(page one - document)
Washington, Apl. 2, 1868
My dear friend,
Thanks for your generous words
addressed to Mr. Tilton. They do me
good. May God help me to justify your
The subject of the Presidency has
become distasteful to me. Some will say,
"Sour grapes:" and there may be some ground
for the application of the proverb.2 But I
really think that I am not half so
ambitious of place as I am represented to be.
Certainly I never used any of the ordinary
means to get place. I worked for ideas
& principles & measures embodying them, &
with all citizens of like faith & aims; and
was always quite willing to take place or
be left out of place as the cause, in the
judgment of its friends required. And I am
certainly entirely content now to be left
out of consideration in connexion with the Presidency
My desire at present is perform the duties
(page two - document)
of President of the Senate sitting as a Court of
Impeachment faithfully & impartially. My constant
prayer is for guidance & strength, for wisdom &
courage; and I trust I shall be kept from
making any serious mistakes.
My position is peculiarly difficult. As the
Chief Justice my whole duties, except in the
single case of impeachment, connect me with
another body. Coming into the Senate to preside
I feel and am felt as a sort of foreign element.
The Senate like all other bodies has a good
deal of Esprit de Corps. I as Chief Justice look
for my powers & duties in the Constitution and very naturally
find myself disagreeing as to their nature & extent
from many senators. So far these differences have
been attended by no disagreeable results. The majority
has substantially sustained my views & I have
tried to avoid every claim which could be, as I thought
[fairly] called in question.
Mr. Sumner's motion yesterday alarmed
me.3 The question at once forced itself upon me "What
will be my duty in case the Senate by denying to
me the casting vote which belongs to the President of
the Senate sitting as a Court of Impeachment refuses in effect
to recognize my right to preside. Happily I was not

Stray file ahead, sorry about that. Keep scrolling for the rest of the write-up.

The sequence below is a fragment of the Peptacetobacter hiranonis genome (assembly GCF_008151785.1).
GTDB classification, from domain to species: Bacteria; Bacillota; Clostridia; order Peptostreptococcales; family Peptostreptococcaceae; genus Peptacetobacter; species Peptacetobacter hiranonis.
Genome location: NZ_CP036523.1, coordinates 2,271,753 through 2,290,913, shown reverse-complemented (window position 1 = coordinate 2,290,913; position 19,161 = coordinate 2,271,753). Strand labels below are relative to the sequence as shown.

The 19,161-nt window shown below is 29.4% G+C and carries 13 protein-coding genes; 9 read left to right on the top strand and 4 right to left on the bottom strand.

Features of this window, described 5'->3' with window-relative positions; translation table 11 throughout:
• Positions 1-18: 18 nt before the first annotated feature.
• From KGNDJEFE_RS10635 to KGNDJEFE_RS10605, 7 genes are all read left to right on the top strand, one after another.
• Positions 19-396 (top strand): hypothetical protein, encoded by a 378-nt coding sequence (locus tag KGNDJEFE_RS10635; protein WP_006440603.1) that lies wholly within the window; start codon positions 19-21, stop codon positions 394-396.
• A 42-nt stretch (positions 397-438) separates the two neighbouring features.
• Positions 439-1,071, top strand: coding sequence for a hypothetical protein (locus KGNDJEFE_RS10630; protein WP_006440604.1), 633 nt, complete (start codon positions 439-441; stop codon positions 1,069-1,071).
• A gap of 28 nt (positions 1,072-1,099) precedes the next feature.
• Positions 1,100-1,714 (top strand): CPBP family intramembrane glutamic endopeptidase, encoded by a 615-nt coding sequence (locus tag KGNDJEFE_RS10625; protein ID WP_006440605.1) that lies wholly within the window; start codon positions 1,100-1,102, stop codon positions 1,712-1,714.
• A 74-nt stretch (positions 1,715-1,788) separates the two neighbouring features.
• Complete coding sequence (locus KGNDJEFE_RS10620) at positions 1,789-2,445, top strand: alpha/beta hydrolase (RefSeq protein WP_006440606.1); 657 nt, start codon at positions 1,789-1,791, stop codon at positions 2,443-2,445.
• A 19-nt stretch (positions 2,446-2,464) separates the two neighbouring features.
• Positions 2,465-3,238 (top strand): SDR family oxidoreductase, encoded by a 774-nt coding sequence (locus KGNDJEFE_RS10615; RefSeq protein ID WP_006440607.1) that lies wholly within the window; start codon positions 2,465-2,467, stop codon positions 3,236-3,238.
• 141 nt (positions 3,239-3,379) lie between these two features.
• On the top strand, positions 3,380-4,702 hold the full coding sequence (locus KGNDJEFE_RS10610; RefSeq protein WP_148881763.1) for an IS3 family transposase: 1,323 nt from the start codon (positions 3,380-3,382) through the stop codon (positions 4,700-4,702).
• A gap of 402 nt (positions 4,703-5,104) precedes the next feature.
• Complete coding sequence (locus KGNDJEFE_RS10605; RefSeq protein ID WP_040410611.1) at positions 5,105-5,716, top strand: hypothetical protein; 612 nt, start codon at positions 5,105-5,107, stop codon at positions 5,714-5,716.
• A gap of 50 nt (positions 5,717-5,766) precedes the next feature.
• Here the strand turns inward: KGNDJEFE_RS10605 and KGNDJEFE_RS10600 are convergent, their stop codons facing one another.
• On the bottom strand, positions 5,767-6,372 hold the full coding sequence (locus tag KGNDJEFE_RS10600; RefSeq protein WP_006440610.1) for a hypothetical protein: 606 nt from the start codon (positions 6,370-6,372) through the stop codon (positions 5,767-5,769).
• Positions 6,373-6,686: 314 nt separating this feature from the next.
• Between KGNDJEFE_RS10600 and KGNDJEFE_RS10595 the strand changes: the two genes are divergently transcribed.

compelled to decide this question.
(page three - document)
I hope that your health is good, & that
you are enjoying your delightful home. How
I should like to drop in upon you.
I suppose Col. & Mrs Miller are abroad. Your
son, I presume, is with you.4 I shall like to
have you write me more about yourself &
your family goings on.5
Source: Chase Papers, Library of Congress
1. The March 19 edition of Theodore Tilton's Independent had included an allusion to "great temptations" that might deter Chase from impartial justice in the impeachment proceedings. "As well may it be feared that Heaven will be transmuted into Hell as that Chase will lose his integrity," responded Smith the following week. Independent, March 19, 26, 1868.
2. In Aesop's fable, "The Fox and the Grapes," the fox pretends not to want grapes beyond his reach, claiming that they are "sour." Aesop's Fables (New York, 1941), 51.
3. Charles Sumner had introduced measures on March 31 and April 1 that would have disqualified the chief justice from voting on any question in the trial or to break a tie. The Senate defeated both proposals. Trial of Andrew Johnson, 1:185<en>88.
4. Elizabeth Smith Miller and Charles Dudley Miller were Smith's daughter and son-in-law. Gerrit Smith's son was Green Smith.
5. A letterpress copy in the Chase Papers at the Library
of Congress shows the signature and receiver's name.